Back in the day, LGBTQ servicemembers who died while servicing our country were either closeted about their sexual orientation or were discharged under "honorable conditions" called "Fraudulent Enlistment."

Unfortunately, today not much has changed.

And come Dec. 1, if DADT isn't repealed in this Tea Party climate not only will have the Obama administration reneged on its promise to LGBTQ servicesmembers, but it will have reneged also on American troops being the strongest they could be.

Our LGBTQ servicemembers are prepared to defend this country with their lives, but not all of our servicemembers are honored for their acts of bravery and patriotism.

The war they should be fighting is the one that awaits them out there -- not the war here at home.


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"For example, in 2008, as a campaign promise to LGBTQ voters, Senator Obama empathetically stated he would repeal the discriminatory policy; he campaigned on a full repeal of the law."

Could you provide a source for this assertion?

http://www.youtube.com/watch?v=wP8lj2d_qrM

There are many resources for what Obama said during the campaign on this...look it up yourself.

Obama said he "would work with Congress to end DADT."

It's clear he's been working with Congress. The US Senate is saying "no." So, where is the "broken promise."

It's juvenile to believe the Obama can simply wave his Presidential wand and make DADT go away. Plus, the record shows he didn't "promise" anything but his effort.

Obama may not have a magic wand, but he does have a presidential pen with which he could single-handedly sign a stop-loss Executive Order ... if he really wanted to ... and the discharges would end immediately (until a future president rescinds the Executive Order).

Obama and Congress are both foot-dragging, knowing that they will be off the hook once both houses of Congress have more Republican seats after the mid-term election. In other words, for political reasons they are squandering a golden opportunity.

The military's previous anti-gay policy was merely administrative and could have been revoked by any President after Reagan, but Barney Frank and President Clinton betrayed us all in 1993 by enacting DADT as a federal law.

That means that President Obama cannot "simply" order DADT halted as so many people have mistakenly claimed. Under the terms explicitly laid out in the law, the President has the authority to temporarily suspend enforcement of DADT during wartime, but cannot reverse the policy. President Obama correctly decided not to issue such a hold because doing so would take away the pressure on Congress to actually repeal the law, which is the only long-term solution.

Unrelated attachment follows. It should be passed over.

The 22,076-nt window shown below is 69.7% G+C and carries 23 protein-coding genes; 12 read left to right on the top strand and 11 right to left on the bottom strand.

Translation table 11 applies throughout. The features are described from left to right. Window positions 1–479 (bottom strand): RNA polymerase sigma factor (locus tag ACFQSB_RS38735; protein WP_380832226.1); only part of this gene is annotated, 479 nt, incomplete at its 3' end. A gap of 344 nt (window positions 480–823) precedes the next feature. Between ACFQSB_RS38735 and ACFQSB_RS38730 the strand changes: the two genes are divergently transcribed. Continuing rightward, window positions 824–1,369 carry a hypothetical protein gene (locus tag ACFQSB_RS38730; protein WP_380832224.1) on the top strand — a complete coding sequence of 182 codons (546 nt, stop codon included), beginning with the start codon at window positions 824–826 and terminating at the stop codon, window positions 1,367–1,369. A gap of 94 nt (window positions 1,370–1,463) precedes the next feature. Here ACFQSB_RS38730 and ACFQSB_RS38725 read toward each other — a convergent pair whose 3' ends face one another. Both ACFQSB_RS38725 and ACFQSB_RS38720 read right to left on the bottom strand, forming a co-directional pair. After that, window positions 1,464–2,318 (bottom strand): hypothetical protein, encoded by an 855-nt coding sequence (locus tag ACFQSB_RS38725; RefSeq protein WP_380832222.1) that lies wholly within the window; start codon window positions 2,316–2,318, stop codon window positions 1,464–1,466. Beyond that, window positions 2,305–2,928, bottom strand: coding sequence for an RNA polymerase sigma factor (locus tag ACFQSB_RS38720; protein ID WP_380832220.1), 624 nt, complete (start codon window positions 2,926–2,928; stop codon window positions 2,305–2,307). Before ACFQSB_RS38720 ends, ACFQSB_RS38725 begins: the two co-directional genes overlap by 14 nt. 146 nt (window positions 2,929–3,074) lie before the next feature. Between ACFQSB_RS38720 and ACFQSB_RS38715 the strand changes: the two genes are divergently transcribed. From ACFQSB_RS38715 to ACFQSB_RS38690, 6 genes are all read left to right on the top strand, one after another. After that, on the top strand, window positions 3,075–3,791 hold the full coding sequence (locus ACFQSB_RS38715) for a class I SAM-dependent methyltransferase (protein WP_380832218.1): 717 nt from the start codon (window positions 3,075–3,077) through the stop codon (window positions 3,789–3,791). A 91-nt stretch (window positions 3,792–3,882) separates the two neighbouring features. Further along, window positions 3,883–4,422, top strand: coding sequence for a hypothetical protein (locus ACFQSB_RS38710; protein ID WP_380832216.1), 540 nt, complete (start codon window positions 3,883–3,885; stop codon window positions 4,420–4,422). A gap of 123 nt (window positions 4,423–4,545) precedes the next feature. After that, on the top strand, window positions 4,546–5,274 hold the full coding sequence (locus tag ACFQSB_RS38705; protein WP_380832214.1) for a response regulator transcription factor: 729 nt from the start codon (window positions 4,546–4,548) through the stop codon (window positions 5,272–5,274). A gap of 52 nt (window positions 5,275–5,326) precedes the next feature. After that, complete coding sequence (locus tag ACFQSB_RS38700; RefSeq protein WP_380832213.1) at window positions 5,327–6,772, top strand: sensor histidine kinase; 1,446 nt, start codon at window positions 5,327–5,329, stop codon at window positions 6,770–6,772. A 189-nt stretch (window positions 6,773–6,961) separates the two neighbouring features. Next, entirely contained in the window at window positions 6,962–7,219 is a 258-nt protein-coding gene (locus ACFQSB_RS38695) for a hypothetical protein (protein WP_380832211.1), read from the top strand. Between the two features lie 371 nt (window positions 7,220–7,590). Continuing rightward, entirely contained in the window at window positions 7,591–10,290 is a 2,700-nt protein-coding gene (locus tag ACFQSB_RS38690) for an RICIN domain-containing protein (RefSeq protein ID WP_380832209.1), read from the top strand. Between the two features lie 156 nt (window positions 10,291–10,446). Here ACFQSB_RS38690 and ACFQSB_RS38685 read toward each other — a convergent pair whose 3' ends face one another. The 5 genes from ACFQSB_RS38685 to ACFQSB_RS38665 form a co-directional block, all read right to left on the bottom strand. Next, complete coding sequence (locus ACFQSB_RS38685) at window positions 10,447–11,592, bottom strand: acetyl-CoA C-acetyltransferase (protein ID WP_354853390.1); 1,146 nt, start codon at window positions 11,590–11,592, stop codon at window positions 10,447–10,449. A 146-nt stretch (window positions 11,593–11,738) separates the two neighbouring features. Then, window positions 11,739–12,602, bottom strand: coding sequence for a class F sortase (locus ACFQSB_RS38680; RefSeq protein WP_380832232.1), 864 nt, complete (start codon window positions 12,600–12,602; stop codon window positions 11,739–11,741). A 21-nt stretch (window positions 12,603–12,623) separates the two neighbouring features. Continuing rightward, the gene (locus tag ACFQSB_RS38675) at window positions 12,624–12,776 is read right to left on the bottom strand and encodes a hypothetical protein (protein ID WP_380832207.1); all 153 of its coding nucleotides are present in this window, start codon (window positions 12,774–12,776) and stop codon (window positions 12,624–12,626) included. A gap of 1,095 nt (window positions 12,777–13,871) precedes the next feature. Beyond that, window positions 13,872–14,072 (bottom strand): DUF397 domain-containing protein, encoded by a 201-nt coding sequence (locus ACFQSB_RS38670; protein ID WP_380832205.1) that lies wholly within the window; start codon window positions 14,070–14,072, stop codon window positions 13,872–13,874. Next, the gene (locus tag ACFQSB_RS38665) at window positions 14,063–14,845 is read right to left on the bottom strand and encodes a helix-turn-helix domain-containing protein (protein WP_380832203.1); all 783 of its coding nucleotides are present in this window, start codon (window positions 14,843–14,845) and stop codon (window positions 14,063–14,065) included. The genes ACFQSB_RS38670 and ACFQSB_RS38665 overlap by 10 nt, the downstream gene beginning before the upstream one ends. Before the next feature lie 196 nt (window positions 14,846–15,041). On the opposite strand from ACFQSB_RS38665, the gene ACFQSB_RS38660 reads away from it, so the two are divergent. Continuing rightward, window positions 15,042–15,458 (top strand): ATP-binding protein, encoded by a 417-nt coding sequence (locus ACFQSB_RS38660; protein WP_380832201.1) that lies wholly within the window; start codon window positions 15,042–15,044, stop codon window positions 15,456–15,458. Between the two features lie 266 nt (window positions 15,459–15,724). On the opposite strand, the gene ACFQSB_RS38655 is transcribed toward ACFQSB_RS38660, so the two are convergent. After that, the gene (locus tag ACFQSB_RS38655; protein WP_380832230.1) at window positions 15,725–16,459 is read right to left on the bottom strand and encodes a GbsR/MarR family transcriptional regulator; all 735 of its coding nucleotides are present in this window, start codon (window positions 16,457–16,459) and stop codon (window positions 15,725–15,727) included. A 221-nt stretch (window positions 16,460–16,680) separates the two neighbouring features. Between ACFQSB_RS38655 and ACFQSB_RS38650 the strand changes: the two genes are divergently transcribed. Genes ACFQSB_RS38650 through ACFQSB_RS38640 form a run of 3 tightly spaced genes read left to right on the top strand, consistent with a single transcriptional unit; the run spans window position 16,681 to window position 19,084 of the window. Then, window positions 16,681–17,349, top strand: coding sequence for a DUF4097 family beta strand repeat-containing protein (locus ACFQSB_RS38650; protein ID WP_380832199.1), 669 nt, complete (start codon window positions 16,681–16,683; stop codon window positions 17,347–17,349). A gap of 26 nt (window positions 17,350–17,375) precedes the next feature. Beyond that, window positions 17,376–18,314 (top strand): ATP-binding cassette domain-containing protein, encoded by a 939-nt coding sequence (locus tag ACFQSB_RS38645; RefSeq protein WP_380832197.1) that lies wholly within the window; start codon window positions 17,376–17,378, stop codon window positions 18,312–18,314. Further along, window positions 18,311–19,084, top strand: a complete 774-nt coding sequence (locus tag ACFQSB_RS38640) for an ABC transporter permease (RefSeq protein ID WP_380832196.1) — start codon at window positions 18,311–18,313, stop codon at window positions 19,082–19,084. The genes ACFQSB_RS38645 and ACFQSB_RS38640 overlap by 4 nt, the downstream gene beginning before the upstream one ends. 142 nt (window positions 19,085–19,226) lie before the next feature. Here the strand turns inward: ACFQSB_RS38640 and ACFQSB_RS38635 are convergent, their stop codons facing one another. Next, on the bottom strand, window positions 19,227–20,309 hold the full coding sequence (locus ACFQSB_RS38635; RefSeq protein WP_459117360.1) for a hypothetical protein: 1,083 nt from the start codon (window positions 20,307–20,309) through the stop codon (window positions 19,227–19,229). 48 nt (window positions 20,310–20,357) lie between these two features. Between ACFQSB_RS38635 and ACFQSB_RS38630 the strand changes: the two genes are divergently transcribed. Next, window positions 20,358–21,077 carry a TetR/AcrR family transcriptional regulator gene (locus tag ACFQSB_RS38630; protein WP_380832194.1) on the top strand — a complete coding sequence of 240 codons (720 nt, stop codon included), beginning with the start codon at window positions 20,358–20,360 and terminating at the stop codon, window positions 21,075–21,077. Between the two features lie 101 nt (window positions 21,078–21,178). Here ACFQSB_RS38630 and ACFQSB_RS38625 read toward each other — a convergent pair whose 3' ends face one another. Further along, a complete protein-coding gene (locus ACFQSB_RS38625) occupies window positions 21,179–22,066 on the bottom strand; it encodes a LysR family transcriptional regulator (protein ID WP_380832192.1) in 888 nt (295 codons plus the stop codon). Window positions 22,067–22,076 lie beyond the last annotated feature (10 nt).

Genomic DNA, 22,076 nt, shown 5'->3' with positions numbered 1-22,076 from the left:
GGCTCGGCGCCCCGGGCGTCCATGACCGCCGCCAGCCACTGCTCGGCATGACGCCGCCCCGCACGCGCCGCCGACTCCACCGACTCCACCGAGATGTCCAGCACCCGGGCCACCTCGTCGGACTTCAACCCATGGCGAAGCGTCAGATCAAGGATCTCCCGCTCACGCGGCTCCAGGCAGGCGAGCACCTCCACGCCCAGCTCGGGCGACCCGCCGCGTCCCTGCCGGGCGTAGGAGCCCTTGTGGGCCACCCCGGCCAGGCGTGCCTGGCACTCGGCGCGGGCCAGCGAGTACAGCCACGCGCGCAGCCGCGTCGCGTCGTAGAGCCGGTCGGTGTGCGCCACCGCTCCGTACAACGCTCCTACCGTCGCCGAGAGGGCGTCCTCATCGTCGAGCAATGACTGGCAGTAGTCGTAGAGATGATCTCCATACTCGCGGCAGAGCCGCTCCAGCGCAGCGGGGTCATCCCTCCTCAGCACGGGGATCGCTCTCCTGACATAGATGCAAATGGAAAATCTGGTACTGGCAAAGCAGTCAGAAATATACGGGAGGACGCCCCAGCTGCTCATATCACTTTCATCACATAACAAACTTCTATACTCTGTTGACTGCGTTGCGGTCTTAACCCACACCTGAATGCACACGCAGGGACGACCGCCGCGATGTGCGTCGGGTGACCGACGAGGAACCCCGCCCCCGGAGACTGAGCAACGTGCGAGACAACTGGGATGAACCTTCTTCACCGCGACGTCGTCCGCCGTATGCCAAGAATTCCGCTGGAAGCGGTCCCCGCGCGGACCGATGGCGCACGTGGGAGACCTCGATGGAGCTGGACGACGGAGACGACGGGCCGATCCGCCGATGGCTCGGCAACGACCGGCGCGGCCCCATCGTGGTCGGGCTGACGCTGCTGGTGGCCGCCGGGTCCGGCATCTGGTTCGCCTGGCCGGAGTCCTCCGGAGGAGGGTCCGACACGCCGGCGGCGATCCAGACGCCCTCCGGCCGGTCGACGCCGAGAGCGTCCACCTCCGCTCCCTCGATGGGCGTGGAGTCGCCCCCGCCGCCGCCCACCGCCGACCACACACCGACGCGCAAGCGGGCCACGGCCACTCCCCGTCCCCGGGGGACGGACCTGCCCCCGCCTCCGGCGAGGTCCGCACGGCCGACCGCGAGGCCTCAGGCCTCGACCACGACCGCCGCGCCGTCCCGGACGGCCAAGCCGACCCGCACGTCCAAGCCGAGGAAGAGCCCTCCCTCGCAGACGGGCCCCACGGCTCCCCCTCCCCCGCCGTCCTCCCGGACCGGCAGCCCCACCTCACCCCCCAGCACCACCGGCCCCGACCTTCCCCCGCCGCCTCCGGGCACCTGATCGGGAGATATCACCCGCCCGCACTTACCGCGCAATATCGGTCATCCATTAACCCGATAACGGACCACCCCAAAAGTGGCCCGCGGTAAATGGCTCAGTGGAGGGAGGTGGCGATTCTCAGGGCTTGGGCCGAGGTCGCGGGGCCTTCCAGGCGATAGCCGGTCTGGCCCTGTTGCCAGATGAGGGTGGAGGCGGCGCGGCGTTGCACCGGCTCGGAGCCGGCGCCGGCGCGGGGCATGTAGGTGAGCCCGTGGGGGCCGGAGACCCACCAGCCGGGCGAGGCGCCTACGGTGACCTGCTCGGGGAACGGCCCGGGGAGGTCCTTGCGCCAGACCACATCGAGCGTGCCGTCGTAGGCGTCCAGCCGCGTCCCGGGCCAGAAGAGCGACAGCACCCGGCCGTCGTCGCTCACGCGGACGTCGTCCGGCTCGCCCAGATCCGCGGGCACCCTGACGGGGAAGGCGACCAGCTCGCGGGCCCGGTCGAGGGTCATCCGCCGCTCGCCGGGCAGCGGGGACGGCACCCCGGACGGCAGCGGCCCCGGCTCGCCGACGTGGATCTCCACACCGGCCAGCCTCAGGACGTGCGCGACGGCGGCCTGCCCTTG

Well we have been at war now for Obama's full term in office and he seems to have no plans to end it. In addition Bush declared war on terrorism and that too is not predicted to end anytime soon. So what's the problem?

Andrew just...please.

War? What are we really talking about here? I openly admit I am an avowed pacifist. I would prefer that all Americans be prohibited from serving on foreign soil unless this country's very existence is threatened. That was clearly not the case in either Afghanistan or Iraq. Now how does that play into DADT? Very simply. In a real threat situation nobody will be concerned about sexual orientation or even sexual identity. To paraphrase Barry Goldwater ... I don't care who they want to sleep with but rather whether they can shoot straight. How simple is that? The problems only surface when the U.S. is playing big brother to the world. I don't fault Obama on DADT but rather on his cowtowing to the military/industrial complex. He is Bush lite in that regard. Change? I don't see no friggin change.

With all this movement on DADT lately, you'd think the discharges would have stopped by now. But even after the House, a Senate subcommittee, a federal court and the President have said the policy should be scrapped, the discharges continue.

... True, and Obama is personally to blame. See my comment above to Andrew W.

Obama didn't act because he wants a second term. That's politics. What did you expect? Leadership? That rarely happens.

You said:
"While it is a laudable act that the California judge, Virginia A. Phillips, struck down former President Bill Clinton's 1993 policy that bars lesbian, gay, bisexual, transgender, and queer (LGBTQ) servicemembers from the military . . ."

DADT only covers sexual orientation, not gender identity. Trans people will still get kicked out after DADT is repealed. For a queer person, this depends on why the person identifies as queer, more toward their sexual orientation or more toward their gender identity on whether DADT will affect them, or some other regulation will affect them.